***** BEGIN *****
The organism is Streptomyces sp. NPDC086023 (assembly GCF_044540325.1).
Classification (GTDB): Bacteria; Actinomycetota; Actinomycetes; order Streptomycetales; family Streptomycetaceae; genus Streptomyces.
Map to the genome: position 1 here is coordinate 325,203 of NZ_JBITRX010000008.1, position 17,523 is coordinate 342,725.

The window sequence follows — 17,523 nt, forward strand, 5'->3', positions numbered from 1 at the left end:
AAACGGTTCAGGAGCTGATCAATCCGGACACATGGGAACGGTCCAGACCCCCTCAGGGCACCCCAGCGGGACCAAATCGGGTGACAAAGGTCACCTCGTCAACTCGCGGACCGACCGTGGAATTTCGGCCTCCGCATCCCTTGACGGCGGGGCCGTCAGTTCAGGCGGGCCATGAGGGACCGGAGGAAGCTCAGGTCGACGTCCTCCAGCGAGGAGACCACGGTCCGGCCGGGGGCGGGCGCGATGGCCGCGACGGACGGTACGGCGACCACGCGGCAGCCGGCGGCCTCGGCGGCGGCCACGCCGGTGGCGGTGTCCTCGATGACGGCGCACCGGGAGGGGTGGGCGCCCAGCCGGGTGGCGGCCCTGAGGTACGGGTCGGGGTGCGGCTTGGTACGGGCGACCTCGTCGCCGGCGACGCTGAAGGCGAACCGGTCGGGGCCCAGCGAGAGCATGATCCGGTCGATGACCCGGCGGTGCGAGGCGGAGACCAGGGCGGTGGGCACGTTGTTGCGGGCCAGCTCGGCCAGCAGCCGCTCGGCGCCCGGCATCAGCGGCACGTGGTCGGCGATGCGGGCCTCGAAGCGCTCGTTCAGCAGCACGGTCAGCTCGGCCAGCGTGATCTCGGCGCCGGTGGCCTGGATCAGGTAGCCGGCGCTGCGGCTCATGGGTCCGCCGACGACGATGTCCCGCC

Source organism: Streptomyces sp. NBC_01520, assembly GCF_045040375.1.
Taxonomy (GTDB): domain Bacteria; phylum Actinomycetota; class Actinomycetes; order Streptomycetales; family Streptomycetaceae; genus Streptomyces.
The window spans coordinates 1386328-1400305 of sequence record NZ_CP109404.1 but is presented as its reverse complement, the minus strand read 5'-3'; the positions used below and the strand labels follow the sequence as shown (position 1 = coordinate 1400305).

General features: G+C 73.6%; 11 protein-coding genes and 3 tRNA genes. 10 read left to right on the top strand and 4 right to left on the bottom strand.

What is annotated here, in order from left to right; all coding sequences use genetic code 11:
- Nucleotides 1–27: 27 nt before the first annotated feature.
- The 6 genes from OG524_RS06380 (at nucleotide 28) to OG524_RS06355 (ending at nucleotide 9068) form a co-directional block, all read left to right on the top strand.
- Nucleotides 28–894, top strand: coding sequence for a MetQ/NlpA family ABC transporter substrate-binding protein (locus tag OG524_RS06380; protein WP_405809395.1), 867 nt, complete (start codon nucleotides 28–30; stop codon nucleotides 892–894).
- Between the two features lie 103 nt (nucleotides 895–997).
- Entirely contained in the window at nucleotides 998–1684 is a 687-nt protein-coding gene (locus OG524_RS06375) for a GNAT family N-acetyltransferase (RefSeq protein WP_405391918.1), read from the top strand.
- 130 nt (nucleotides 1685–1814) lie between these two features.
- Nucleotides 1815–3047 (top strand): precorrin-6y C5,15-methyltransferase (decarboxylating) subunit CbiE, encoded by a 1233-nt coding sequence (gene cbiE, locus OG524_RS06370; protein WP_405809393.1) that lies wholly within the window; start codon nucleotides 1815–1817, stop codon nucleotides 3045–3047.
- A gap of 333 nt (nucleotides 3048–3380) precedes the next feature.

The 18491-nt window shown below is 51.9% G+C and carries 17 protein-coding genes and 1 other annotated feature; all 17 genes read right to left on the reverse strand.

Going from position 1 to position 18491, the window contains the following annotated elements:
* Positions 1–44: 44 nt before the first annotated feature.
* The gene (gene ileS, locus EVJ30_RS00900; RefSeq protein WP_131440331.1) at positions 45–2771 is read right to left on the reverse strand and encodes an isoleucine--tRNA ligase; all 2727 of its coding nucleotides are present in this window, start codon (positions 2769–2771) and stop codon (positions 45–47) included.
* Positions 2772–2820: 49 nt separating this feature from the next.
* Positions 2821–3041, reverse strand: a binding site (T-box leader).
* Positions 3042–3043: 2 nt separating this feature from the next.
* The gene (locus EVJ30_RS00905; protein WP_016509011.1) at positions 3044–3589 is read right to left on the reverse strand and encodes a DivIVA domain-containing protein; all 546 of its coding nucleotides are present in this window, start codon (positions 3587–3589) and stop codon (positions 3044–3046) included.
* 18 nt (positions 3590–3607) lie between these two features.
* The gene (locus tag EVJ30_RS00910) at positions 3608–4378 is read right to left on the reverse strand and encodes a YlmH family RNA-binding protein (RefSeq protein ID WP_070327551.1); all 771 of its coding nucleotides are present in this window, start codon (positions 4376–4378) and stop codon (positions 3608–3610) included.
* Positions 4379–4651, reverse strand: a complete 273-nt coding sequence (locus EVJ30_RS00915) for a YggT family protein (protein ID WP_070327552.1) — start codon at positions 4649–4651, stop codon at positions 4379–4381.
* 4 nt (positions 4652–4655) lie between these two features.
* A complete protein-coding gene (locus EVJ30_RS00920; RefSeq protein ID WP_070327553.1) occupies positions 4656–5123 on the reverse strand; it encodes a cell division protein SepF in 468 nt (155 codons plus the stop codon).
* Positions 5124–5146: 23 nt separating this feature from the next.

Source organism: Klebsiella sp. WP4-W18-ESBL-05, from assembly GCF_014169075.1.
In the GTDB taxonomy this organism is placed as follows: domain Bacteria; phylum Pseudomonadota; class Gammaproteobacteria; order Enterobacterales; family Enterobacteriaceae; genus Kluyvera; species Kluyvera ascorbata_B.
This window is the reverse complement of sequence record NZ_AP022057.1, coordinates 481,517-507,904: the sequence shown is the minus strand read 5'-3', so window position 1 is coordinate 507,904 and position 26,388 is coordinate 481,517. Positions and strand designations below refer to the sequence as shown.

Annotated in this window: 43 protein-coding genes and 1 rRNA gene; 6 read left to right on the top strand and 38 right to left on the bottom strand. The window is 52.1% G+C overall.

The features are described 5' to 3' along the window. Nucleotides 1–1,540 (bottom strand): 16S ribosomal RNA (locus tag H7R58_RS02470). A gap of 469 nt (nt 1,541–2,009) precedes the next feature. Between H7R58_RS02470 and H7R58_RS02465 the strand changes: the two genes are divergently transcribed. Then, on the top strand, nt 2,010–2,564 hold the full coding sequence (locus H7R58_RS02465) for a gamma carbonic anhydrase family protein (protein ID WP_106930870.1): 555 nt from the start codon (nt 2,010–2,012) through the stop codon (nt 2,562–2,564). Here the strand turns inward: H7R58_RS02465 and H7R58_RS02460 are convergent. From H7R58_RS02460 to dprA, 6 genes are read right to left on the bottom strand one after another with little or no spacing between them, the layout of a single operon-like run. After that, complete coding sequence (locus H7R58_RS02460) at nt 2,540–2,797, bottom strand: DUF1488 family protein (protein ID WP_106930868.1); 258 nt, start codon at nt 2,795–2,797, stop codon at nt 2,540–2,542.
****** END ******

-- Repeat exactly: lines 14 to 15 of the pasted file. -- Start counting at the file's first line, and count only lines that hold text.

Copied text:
- Between the two features lie 103 nt (nucleotides 895–997).
- Entirely contained in the window at nucleotides 998–1684 is a 687-nt protein-coding gene (locus OG524_RS06375) for a GNAT family N-acetyltransferase (RefSeq protein WP_405391918.1), read from the top strand.